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Forgotten steroid dymethazine turns up in designer supplement

A new Ė and at the same time old Ė anabolic steroid has turned up in online shops. If supplements manufacturer IForce isnít taking us all for a ride, then dymethazine is back.

The steroid that was first researched by Italian scientists in the early sixties is one of the ingredients in IForceís new product. Its trade name is Dymethazine; its full scientific name is 17beta-hydroxy 2alpha,17beta-dimethyl 5alpha-androstan 3-on azine. The structure of the
formula is shown below. You won't find the scientific name mentioned in the advertisements for Dymethazine as the manufacturers donít want to attract the attention of the authorities.

The molecule looks strange at first, but itís related to superdrol.

Dymethazine is an azine. Itís actually two superdrol molecules attached to each other by a nitrogen atom. Stomach acid separates the two superdrol molecules from each other, after which they happily make their way to the androgen receptors. Dymethazine is also known as mebalozine.

We took a look at the entry in Julius Vidaís standard work Androgens And Anabolic Agents to learn more about dymethazine. And we did the same for a couple of related steroids, so you can put things into perspective.

The table below shows how masteron works. VP stands for the effect on the prostate, which is a marker for the undesirable androgenic effects of an anabolic steroid. LA stands for the effect on the sphincter muscle, a marker for the desirable muscle-building effect of the steroid. The right-hand column shows the substances Vida used to compare the effect of the steroid. The research was done on rats, of course.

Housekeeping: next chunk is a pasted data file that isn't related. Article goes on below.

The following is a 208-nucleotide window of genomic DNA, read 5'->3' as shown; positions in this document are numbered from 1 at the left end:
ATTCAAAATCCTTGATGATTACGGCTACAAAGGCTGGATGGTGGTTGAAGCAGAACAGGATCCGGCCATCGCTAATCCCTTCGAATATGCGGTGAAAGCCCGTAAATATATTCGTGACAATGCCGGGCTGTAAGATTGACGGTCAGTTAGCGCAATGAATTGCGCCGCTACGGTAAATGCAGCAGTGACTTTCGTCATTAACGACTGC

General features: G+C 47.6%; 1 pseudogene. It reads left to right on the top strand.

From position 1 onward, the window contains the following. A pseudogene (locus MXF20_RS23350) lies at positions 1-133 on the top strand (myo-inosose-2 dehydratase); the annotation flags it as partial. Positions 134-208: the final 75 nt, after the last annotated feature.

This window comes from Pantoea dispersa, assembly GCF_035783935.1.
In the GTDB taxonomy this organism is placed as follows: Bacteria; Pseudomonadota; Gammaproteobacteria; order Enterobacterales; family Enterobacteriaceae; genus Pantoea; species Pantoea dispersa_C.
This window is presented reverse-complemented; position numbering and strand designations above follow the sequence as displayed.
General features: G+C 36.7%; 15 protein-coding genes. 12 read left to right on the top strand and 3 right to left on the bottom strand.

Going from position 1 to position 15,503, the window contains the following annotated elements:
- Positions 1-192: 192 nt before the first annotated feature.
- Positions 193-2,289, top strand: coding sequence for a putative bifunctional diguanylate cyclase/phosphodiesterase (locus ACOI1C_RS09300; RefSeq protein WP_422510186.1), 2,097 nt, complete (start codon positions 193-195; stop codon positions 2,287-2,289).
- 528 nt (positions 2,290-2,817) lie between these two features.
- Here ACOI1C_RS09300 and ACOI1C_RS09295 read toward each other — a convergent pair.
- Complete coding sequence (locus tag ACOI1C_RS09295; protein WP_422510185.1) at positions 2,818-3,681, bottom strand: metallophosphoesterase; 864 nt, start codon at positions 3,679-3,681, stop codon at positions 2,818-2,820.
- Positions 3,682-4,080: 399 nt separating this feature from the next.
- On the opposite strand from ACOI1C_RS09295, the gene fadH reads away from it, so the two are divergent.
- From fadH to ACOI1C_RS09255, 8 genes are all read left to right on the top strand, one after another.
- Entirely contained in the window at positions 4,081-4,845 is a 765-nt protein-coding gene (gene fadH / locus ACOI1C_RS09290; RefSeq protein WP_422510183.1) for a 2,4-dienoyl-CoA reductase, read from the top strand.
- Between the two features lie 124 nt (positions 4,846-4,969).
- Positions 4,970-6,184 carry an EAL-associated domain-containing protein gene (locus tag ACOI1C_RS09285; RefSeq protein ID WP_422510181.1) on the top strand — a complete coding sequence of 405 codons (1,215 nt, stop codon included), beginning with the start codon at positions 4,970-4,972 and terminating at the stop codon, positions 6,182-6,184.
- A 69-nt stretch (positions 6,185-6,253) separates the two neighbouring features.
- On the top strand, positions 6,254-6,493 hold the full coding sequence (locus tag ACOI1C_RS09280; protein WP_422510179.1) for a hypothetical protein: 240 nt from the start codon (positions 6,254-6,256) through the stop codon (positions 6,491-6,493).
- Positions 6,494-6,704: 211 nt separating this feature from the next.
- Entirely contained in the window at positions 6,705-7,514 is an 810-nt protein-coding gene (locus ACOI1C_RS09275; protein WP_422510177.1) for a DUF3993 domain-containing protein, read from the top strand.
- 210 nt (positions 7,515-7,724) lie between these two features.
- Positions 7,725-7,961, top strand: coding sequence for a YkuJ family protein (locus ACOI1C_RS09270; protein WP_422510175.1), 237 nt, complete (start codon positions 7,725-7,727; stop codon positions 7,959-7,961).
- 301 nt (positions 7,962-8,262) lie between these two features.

Masteron has to be injected. If you attach a methyl group to the seventeenth carbon atom of masteron you get orally available superdrol: an amazingly effective, but also dangerous steroid. Users build up strength and hard muscles, but complaints of liver problems abound.

The table below shows the activity of superdrol, as reported by Vida. He compared its effect with that of methyltestosterone.

And in the table below you can see the effect of dymethazine. Vida injected it and compared the effects with those of testosterone. He also administered the steroid orally and then compared the effects with those of methyltestosterone. When taken orally the anabolic effect is 2.1 times that of methyltestosterone.

On the bodybuilding forums visitors compare the anabolic and androgenic effects of dymethazine with those of stanozolol or furazabol. Both steroids have identical anabolic and androgenic effects. But thatís too much of a good thing, as the table below shows. There you can see the effects of furazabol. The androgenic-anabolic effect ratio of furazabol - and therefore also of stanozolol - is better than that of dymethazine. So, if you have to choose between good old stanozolol or dymethazine, you know which to go for.

These data are not enough for us to be able to tell whether dymethazine is safe. If superdrol plays such havoc with the liver, then an azine of superdrol is likely to do the same. Neither are we reassured by dozens of studies carried out in the sixties in which humans were given dymethazine. In the sixties doctors had other ideas about the side effects of steroids than now.

And whatís more, itís not certain whether dymethazine really is an ingredient in IForceís Dymethazine. It wouldnít be the first time that designer supplements manufacturers have made a mess of things.

And finally, we also looked up a less dangerous alternative to dymethazine in Vidaís book, one that works. That is in theory, according to Vida.

Itís the THP-ether of masteron. The risk of liver damage is less than with superdrol Ė and we reckon that itís likely to cause less damage than dymethazine. The androgenic side effects are less. If supplements manufacturers still want to use their customers as human guinea-pigs, this seems to us to be a less crazy choice.